While it is perfectly natural to feel uncertain about visiting a sexual health clinic, it is important to remember that it is a confidential and straightforward process that will allow you to take control of your sexual health.
Sexual health clinics are often referred to as GUM clinics, which is an acronym for Genitro-Urinary Medicine. They are run by the NHS and provide advice, testing and treatment for all sexual health-related questions or issues.
When Do I Need to Visit a GUM Clinic?
You can visit a GUM clinic irrespective of whether you believe you have a medical issue. As well as treatment for sexually transmitted infections (STIs), you can also access contraceptive and general sexual health advice.
The most important reasons to visit your local GUM clinic are if you notice changes in your genital area, have engaged in unprotected sex with a new partner, or if you believe you might be pregnant.
Walk in and Wait
As most GUM clinics operate on a walk-in basis, you might be required to wait to be seen. If you’re feeling nervous, consider taking a friend along with you to help take your mind off things.
If you would prefer to test yourself for STIs at home before seeking advice at a clinic, information on how to do this can be found at https://www.checkurself.org.uk/plus/.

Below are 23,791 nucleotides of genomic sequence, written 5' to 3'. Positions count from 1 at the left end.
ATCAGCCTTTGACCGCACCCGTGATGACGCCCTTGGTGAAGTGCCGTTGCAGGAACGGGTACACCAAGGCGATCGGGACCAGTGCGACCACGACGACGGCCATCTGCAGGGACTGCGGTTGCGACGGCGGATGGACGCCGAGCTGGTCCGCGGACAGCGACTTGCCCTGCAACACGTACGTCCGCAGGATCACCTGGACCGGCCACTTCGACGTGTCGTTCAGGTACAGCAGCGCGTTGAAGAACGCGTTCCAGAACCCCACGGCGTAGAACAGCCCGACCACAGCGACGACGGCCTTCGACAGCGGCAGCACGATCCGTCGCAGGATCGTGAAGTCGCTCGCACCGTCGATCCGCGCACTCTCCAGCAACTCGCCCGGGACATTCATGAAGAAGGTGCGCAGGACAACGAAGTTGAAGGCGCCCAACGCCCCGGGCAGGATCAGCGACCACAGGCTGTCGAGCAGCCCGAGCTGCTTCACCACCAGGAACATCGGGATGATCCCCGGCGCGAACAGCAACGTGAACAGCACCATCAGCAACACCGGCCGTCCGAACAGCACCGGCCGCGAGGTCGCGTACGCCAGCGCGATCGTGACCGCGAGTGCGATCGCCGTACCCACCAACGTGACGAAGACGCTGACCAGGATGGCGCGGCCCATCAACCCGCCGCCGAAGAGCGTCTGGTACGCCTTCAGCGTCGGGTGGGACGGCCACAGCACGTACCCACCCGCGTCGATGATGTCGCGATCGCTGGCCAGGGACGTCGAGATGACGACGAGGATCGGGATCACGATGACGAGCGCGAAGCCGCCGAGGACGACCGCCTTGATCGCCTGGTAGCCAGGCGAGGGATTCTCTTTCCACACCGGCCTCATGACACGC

Answer All Questions Honestly
You will be asked a few candid questions about your sexual history, and it is important that you answer as honestly and as accurately as possible. You will likely be asked when you last had sex, whether it was unprotected and if you have experienced any symptoms.
You might find it helpful to make a note of any important details and dates in advance of your appointment.
If you are visiting the clinic for an STI-related issue, you will likely be given an examination by a nurse or doctor and might be required to take an STI test. An STI test in Bexley might include: providing a urine sample, having swabs taken, and/or providing a blood sample.
Your healthcare professional will talk you through every step, but don’t be afraid to ask questions. Remember that you are in the best possible place to access the information, reassurance and immediate specialised treatment you might need.